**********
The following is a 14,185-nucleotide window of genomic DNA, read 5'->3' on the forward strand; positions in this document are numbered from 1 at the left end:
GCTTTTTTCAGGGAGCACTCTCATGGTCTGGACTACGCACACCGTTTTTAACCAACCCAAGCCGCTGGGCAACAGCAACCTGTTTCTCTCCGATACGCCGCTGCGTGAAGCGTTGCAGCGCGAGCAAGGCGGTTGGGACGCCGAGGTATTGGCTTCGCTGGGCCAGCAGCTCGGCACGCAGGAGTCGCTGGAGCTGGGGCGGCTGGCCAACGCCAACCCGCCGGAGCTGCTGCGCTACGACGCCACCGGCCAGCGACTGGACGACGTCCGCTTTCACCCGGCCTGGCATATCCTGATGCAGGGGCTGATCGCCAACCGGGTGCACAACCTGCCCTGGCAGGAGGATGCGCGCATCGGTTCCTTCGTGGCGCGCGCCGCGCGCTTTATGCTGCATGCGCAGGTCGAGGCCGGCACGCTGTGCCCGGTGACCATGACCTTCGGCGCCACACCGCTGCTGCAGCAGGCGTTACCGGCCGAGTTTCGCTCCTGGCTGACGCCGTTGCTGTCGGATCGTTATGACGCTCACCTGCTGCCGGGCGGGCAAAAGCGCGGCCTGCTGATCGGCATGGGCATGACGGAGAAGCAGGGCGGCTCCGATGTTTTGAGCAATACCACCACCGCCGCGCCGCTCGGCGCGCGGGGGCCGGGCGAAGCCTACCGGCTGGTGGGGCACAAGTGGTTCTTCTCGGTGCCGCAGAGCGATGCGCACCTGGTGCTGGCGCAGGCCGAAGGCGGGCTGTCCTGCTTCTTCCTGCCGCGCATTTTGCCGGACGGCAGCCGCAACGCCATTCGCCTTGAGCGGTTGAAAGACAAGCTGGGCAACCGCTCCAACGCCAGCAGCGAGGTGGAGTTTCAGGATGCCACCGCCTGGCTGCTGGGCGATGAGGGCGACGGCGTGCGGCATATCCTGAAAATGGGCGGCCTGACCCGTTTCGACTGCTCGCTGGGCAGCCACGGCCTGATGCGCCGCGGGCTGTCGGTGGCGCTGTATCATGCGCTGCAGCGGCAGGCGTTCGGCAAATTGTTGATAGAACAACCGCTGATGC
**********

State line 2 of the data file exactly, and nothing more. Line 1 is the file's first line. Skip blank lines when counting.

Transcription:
GCTTTTTTCAGGGAGCACTCTCATGGTCTGGACTACGCACACCGTTTTTAACCAACCCAAGCCGCTGGGCAACAGCAACCTGTTTCTCTCCGATACGCCGCTGCGTGAAGCGTTGCAGCGCGAGCAAGGCGGTTGGGACGCCGAGGTATTGGCTTCGCTGGGCCAGCAGCTCGGCACGCAGGAGTCGCTGGAGCTGGGGCGGCTGGCCAACGCCAACCCGCCGGAGCTGCTGCGCTACGACGCCACCGGCCAGCGACTGGACGACGTCCGCTTTCACCCGGCCTGGCATATCCTGATGCAGGGGCTGATCGCCAACCGGGTGCACAACCTGCCCTGGCAGGAGGATGCGCGCATCGGTTCCTTCGTGGCGCGCGCCGCGCGCTTTATGCTGCATGCGCAGGTCGAGGCCGGCACGCTGTGCCCGGTGACCATGACCTTCGGCGCCACACCGCTGCTGCAGCAGGCGTTACCGGCCGAGTTTCGCTCCTGGCTGACGCCGTTGCTGTCGGATCGTTATGACGCTCACCTGCTGCCGGGCGGGCAAAAGCGCGGCCTGCTGATCGGCATGGGCATGACGGAGAAGCAGGGCGGCTCCGATGTTTTGAGCAATACCACCACCGCCGCGCCGCTCGGCGCGCGGGGGCCGGGCGAAGCCTACCGGCTGGTGGGGCACAAGTGGTTCTTCTCGGTGCCGCAGAGCGATGCGCACCTGGTGCTGGCGCAGGCCGAAGGCGGGCTGTCCTGCTTCTTCCTGCCGCGCATTTTGCCGGACGGCAGCCGCAACGCCATTCGCCTTGAGCGGTTGAAAGACAAGCTGGGCAACCGCTCCAACGCCAGCAGCGAGGTGGAGTTTCAGGATGCCACCGCCTGGCTGCTGGGCGATGAGGGCGACGGCGTGCGGCATATCCTGAAAATGGGCGGCCTGACCCGTTTCGACTGCTCGCTGGGCAGCCACGGCCTGATGCGCCGCGGGCTGTCGGTGGCGCTGTATCATGCGCTGCAGCGGCAGGCGTTCGGCAAATTGTTGATAGAACAACCGCTGATGC